Quenda quota

OFTEN eaten by cats and foxes and forced out of their habitat by urbanisation, a population of quendas still manages to survive in Lightning Swamp in Noranda.

Bayswater council is currently in the midst of a four week study of the little marsupial to ensure the population’s health.

Nocturnal and solitary critters who like to fight each other, they’re also known as the southern brown bandicoot and are sometimes mistaken for a rat in the darkness.

Along with introduced feral predators, they also get eaten by barn owls, snakes and even quolls, making for easy prey because they apparently make no effort to avoid those animals’ scents.

• Bayswater’s natural area officer Alex Devine looking as cute as the quenda, the Noongar name for the southern brown bandicoot.

Quendas are important for the ecosystem, because in digging up their favourite foods (bugs, spiders, fungi and worms) they also aerate the soil and help seeds to germinate.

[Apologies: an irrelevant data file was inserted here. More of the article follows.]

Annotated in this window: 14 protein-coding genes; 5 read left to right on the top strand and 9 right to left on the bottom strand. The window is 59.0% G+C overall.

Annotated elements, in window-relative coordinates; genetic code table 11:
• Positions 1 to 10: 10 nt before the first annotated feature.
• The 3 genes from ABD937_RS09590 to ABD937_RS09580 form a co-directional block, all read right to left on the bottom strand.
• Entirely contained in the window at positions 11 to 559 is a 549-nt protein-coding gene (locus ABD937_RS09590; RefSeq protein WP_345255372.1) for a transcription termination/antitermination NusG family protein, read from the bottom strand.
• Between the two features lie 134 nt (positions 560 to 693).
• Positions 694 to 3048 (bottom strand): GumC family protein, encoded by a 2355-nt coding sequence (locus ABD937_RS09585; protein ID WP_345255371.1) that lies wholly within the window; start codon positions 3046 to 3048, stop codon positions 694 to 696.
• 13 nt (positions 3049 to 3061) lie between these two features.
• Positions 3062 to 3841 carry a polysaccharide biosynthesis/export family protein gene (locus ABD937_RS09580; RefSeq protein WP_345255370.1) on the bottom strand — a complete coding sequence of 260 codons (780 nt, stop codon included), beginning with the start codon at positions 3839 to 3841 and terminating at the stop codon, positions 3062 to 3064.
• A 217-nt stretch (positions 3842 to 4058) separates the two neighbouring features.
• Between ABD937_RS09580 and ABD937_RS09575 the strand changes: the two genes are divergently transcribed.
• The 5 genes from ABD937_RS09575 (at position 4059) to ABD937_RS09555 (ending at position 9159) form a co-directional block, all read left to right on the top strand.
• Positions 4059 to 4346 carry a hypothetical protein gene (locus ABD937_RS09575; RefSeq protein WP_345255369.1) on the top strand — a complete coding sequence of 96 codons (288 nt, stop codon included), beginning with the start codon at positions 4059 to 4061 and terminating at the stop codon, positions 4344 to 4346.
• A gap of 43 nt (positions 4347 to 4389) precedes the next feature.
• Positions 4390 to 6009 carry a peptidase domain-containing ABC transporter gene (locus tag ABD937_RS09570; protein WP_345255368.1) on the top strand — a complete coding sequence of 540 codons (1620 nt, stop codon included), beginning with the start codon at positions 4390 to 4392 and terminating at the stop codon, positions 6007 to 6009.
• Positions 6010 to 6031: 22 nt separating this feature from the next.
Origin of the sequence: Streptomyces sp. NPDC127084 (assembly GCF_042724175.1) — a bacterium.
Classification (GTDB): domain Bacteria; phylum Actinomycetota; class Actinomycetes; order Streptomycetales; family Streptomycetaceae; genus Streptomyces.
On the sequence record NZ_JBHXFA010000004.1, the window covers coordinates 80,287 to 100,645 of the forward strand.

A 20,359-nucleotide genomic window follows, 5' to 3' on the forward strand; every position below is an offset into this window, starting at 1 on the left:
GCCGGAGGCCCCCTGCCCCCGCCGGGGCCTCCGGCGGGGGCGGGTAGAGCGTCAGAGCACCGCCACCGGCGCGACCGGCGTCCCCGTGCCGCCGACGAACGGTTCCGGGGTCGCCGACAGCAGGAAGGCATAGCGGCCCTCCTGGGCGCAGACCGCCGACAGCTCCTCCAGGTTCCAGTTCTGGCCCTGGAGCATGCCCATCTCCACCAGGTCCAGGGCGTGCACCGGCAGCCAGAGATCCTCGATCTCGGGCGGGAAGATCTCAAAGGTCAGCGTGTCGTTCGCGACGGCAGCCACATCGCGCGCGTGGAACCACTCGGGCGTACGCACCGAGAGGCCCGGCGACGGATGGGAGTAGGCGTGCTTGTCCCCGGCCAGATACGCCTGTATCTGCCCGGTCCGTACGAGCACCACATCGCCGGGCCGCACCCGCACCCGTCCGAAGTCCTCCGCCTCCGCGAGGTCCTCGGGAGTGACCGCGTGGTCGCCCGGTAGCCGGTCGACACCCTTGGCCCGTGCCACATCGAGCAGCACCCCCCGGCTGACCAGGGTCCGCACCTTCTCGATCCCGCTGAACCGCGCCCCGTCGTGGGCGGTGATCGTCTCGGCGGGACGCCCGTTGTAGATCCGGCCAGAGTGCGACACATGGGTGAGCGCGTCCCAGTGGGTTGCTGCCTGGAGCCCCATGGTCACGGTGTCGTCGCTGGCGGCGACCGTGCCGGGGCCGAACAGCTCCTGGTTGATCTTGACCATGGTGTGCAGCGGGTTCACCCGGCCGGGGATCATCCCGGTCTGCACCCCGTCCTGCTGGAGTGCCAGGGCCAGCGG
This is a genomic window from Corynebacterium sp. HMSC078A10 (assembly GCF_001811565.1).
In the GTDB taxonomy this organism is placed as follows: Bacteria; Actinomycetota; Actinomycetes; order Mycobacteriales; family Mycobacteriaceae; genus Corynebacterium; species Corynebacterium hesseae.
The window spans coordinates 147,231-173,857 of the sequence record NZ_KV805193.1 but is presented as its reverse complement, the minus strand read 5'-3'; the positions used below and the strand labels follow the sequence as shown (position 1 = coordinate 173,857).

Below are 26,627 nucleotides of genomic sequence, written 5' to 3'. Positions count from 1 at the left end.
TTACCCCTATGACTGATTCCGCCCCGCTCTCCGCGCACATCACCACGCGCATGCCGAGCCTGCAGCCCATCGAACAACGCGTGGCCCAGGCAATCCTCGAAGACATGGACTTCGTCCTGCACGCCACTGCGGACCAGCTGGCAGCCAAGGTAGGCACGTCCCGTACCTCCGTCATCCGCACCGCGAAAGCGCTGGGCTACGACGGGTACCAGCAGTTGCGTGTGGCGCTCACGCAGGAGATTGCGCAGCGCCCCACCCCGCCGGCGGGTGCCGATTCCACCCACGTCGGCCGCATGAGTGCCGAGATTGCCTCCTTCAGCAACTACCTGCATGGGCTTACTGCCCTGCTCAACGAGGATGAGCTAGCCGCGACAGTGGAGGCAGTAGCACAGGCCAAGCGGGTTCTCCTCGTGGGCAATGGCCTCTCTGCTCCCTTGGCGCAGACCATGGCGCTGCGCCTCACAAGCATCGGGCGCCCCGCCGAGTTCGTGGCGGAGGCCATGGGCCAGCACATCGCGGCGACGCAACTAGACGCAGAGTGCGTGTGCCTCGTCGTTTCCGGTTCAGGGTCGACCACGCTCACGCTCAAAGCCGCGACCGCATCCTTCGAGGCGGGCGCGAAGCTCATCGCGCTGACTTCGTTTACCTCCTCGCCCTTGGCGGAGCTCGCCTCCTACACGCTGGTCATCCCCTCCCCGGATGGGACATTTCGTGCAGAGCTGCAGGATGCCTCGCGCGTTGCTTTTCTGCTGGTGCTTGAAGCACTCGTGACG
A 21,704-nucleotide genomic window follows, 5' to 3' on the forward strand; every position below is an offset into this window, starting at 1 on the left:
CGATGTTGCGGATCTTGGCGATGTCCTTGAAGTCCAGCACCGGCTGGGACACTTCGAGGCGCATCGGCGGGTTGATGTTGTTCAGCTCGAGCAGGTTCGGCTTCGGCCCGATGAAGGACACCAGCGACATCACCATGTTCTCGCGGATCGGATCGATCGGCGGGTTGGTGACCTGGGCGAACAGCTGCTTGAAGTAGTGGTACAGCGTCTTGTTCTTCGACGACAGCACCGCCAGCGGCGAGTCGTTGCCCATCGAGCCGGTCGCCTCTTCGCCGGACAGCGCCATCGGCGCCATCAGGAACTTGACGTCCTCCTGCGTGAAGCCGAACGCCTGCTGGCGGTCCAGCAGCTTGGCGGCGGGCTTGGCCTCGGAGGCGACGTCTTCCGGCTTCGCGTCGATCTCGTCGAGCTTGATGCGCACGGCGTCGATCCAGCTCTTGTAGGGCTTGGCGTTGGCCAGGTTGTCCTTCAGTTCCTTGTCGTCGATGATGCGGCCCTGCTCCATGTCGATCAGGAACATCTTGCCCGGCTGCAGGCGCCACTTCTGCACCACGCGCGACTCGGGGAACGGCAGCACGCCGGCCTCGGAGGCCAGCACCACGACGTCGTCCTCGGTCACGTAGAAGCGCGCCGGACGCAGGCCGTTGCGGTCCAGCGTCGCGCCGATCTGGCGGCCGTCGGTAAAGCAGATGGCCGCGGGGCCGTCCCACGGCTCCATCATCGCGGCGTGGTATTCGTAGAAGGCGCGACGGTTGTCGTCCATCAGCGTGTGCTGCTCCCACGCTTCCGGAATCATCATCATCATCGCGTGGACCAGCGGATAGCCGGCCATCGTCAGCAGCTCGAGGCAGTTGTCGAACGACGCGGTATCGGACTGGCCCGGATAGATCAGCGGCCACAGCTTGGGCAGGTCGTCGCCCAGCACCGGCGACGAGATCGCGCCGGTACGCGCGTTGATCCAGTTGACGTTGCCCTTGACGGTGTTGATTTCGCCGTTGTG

You can sometimes tell they’ve been digging in your garden if you find small conical-shaped holes.

The existence of bandicoots is indicative of a healthy ecosystem, Bayswater mayor Dan Bull says

“Their presence highlights an area is likely home to a range of other species with similar needs, as well as those linked to them through the food chain.

“With the bandicoot population in Perth gradually under threat from development and land clearing we need to ensure we protect them.”

As part of the study the Lightning Swamp bandicoots will be microchipped and monitored: “This will assist us in determining if they are under threat and if we need to take steps to protect them.” Cr Bull says.


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